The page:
‘It’s been a good career’

By on October 13, 2023

Charlie Snow, to be honored for his many years in flight, with one of his planes at Outer Banks Airlines (Courtesy of Charlie Snow)
Pilot Charlie Snow flying stars of The Walking Dead, Norman Reedus and Jeffrey Dean Morgan, on a private charter to the Outer Banks. (Courtesy of Charlie Snow)
previous arrow
next arrow

After more than 50 years in the sky, Charlie Snow honored with Wright award

From flying for the Civil Air Patrol at just 14 years old to running private charter flights for celebrities, Charlie Snow been airborne for more than six decades. And for his lifetime in in flight, the Federal Aviation Administration (FAA) is awarding Snow with the Wright Brothers Master Pilot Award for 50 years of accident and violation free flying.

The ceremony will be held at the Dare County Regional Airport on Airport Road on Saturday, Oct. 14 from 4 to 6 p.m. with his son Brian and daughter Jennifer honoring him with a celebration for family and friends in the community.

The award comes with a few requirements, such as having 50 or more years of solo flying experience, and never having received any citations or your airman certificate revoked. And today, at 77 years old, Snow is still flying.

Snow, who grew up in Chesapeake, VA, says his mother was the one who signed him up for flying with the Civil Air Patrol, a congressionally chartered non-profit corporation that serves as the official civilian auxiliary of the United States Air Force.

Before that he had been a Boy Scout. And my Boy Scout troop broke up,” Snow recalled. “So I was sort of out there wandering around.”

Snow’s dad, a deputy sheriff in Wilmington, NC and a private pilot, died he was 10. His mother, raising three children and working as a beautician, tried to provide the advice and guidance his father would have. Then, one of her clients told her about this opportunity.

“My dad had been a pilot, and she knew that impressed me. So, she just came home one day, and she said, ‘Son, I’ve got some news that I think you’re gonna love. You can learn to fly.’”

So at 14, Snow became a cadet in the Civil Air Patrol and got to wear an Air Force uniform, go to encampments and do some things that an adult member of the Air Force would. “And then you get in airplanes and fly with the members,” he said.

But Snow never thought it was in the cards for him to be an actual pilot. The benefit of the program is that it was a way to fly that didn’t cost money. But becoming a professional pilot can be an expensive proposition.

“And then I went off to college at Virginia Tech to get my engineering degree,” he recalled. “And so for the next number of years, I wasn’t flying. We couldn’t afford to fly. I couldn’t afford to fly.”

Once he got his degree, Snow took a job as a civil engineer with the FAA. When the paychecks started rolling in, he was finally able to start the process of becoming a licensed pilot, and eventually, began flying for the FAA as a Collateral Duty Pilot, flying himself to his projects as an engineer and project manager designing and building control towers, radars, and instrument landing systems, among other things.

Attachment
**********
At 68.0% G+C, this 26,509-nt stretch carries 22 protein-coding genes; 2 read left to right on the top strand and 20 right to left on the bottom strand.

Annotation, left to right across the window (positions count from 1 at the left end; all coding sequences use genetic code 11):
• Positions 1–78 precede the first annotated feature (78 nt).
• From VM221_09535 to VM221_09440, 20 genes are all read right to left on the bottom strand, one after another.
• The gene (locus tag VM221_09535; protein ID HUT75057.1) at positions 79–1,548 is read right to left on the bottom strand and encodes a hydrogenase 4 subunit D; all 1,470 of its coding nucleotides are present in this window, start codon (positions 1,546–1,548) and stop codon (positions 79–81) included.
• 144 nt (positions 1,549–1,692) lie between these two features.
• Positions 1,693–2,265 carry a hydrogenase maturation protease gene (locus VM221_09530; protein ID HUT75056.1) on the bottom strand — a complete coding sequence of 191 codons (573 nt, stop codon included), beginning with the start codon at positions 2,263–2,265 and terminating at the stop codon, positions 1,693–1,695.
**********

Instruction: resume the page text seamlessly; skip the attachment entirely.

“And I saved the government hundreds of thousands of dollars,” says Snow, explaining that he had sites he maintained and worked on all over the Southeastern U.S. “So I was able to fly out to all of those myself. And I could hit five or six sites in a day. Whereas, if you’re trying to fly commercially, you might be lucky if you get to one site in a day.”

In return, the government helped pay for him to get other pilot ratings, including becoming a commercial pilot. His first side gig as a commercial pilot was aerial advertising above Atlanta in 1985. According to Snow, he would fly across the city with a computer-generated sign hanging below the plane all around the metropolitan area.

“And it’s at night…So you’re flying at night generating these messages. And back then, you could fly over stadiums, and you could fly over shopping centers and malls and all that,” said Snow. “These days you can’t do that. After 9/11 you’re not allowed.”

In 1988, when he was in his 40s, Snow retired to the Outer Banks. He always knew he wanted to end up here.

“Believe it or not, my first trip to the Outer Banks was in one of those airplanes in the CAP [Civil Air Patrol],” Snow said. “We came down here, and I said, ‘this is where I want to retire.’”

Well, retire didn’t really mean retire. “I’ve retired four times,” Snow noted with a laugh.

He spent a few years working as an engineer for Quible Engineering, which had a contract with the Dare County Commissioners and the Dare County School Board to build schools. Then Snow had the opportunity to go back to work for the government and took a job at Cape Hatteras National Seashore as an engineer for the National Park Service, working on lighthouses and roads.

“I traveled to 55 national parks in 12 years of working with them. And the best part about that was that I got to fly to all those parks,” said Snow, adding that he flew himself to every single one except for Glacier Bay, Alaska.

He even flew down to his office in Ocracoke every day, which could have been as much as a six- hour trip with car and ferry.

“You know how long it takes to fly down there? Eighteen minutes,” said Snow.

He then worked for a few different companies as a charter pilot around Eastern NC until, in 2009, he started Outer Banks Airlines, Outer Banks Air Charters, and Outer Banks Aviation, which he sold in 2021.